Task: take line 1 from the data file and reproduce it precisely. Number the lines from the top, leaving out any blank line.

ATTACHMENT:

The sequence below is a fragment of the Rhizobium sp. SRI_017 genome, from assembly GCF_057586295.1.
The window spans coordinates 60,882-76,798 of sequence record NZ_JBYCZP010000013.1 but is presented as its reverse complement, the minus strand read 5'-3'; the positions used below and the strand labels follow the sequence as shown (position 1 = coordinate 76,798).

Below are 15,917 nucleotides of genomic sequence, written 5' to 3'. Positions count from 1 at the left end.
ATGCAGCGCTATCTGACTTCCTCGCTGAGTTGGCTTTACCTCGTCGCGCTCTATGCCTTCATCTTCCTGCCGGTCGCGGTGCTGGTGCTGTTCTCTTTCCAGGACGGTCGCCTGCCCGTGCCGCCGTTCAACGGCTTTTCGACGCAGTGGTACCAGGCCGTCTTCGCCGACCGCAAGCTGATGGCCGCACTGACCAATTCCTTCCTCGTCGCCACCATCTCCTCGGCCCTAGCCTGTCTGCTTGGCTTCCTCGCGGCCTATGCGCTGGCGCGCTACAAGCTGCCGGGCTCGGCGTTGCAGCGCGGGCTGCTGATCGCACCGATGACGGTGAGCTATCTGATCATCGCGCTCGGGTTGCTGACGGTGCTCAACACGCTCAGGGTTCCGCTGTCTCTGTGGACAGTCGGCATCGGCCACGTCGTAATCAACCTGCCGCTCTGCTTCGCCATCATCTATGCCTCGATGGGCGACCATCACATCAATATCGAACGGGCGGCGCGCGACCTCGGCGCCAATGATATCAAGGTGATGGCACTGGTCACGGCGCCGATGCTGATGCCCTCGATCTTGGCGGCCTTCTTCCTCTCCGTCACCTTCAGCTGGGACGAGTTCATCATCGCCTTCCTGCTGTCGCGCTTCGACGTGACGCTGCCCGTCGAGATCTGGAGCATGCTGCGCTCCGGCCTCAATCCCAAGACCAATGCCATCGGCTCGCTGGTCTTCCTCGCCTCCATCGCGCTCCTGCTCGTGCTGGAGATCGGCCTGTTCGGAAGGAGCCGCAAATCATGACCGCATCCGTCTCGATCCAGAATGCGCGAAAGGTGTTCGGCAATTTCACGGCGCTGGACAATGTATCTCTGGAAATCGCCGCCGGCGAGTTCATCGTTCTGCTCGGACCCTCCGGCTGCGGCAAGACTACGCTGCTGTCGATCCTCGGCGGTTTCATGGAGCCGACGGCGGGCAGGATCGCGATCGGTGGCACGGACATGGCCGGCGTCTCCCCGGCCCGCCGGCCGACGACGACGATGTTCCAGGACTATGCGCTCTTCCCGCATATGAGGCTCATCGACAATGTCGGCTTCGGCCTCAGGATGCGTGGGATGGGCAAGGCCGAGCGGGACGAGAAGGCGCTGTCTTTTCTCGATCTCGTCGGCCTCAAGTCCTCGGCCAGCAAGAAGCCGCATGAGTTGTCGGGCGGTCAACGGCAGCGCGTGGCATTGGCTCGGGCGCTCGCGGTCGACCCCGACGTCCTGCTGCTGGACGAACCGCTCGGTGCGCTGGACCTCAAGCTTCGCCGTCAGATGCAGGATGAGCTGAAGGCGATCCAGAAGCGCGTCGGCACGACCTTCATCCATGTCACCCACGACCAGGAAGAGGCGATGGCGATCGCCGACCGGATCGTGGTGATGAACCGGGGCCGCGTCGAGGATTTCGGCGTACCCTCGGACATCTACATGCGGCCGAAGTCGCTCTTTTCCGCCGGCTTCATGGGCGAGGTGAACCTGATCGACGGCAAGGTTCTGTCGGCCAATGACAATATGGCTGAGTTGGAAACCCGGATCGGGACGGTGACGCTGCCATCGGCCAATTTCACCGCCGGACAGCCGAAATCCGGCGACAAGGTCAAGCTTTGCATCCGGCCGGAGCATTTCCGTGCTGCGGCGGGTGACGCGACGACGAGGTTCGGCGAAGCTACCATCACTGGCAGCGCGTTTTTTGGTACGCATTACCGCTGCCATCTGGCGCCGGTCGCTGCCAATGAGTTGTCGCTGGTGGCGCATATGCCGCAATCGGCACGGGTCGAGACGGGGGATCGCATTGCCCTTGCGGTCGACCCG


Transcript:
The sequence below is a fragment of the Rhizobium sp. SRI_017 genome, from assembly GCF_057586295.1.